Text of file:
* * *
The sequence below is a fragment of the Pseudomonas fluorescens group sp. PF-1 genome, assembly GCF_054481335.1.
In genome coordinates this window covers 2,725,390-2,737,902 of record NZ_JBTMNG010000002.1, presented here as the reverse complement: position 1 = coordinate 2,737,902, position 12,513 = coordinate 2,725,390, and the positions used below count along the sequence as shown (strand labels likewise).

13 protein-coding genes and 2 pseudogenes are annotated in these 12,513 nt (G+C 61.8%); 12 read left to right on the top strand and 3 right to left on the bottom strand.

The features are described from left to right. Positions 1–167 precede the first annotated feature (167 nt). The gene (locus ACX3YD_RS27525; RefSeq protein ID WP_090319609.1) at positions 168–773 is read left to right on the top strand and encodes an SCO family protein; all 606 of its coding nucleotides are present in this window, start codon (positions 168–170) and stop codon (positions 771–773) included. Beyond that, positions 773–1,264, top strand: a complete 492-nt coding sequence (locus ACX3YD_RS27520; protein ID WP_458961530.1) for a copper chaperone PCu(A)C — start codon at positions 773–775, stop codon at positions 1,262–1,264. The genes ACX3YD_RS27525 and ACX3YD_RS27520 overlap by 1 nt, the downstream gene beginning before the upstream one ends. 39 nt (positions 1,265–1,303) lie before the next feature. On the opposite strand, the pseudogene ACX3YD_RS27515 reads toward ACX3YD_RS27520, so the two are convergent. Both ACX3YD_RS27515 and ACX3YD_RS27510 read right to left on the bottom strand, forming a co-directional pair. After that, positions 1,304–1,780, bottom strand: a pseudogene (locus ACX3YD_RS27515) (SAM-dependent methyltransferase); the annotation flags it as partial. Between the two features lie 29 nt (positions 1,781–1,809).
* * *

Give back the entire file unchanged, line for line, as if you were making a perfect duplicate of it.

The sequence below is a fragment of the Pseudomonas fluorescens group sp. PF-1 genome, assembly GCF_054481335.1.
In genome coordinates this window covers 2,725,390-2,737,902 of record NZ_JBTMNG010000002.1, presented here as the reverse complement: position 1 = coordinate 2,737,902, position 12,513 = coordinate 2,725,390, and the positions used below count along the sequence as shown (strand labels likewise).

13 protein-coding genes and 2 pseudogenes are annotated in these 12,513 nt (G+C 61.8%); 12 read left to right on the top strand and 3 right to left on the bottom strand.

The features are described from left to right. Positions 1–167 precede the first annotated feature (167 nt). The gene (locus ACX3YD_RS27525; RefSeq protein ID WP_090319609.1) at positions 168–773 is read left to right on the top strand and encodes an SCO family protein; all 606 of its coding nucleotides are present in this window, start codon (positions 168–170) and stop codon (positions 771–773) included. Beyond that, positions 773–1,264, top strand: a complete 492-nt coding sequence (locus ACX3YD_RS27520; protein ID WP_458961530.1) for a copper chaperone PCu(A)C — start codon at positions 773–775, stop codon at positions 1,262–1,264. The genes ACX3YD_RS27525 and ACX3YD_RS27520 overlap by 1 nt, the downstream gene beginning before the upstream one ends. 39 nt (positions 1,265–1,303) lie before the next feature. On the opposite strand, the pseudogene ACX3YD_RS27515 reads toward ACX3YD_RS27520, so the two are convergent. Both ACX3YD_RS27515 and ACX3YD_RS27510 read right to left on the bottom strand, forming a co-directional pair. After that, positions 1,304–1,780, bottom strand: a pseudogene (locus ACX3YD_RS27515) (SAM-dependent methyltransferase); the annotation flags it as partial. Between the two features lie 29 nt (positions 1,781–1,809).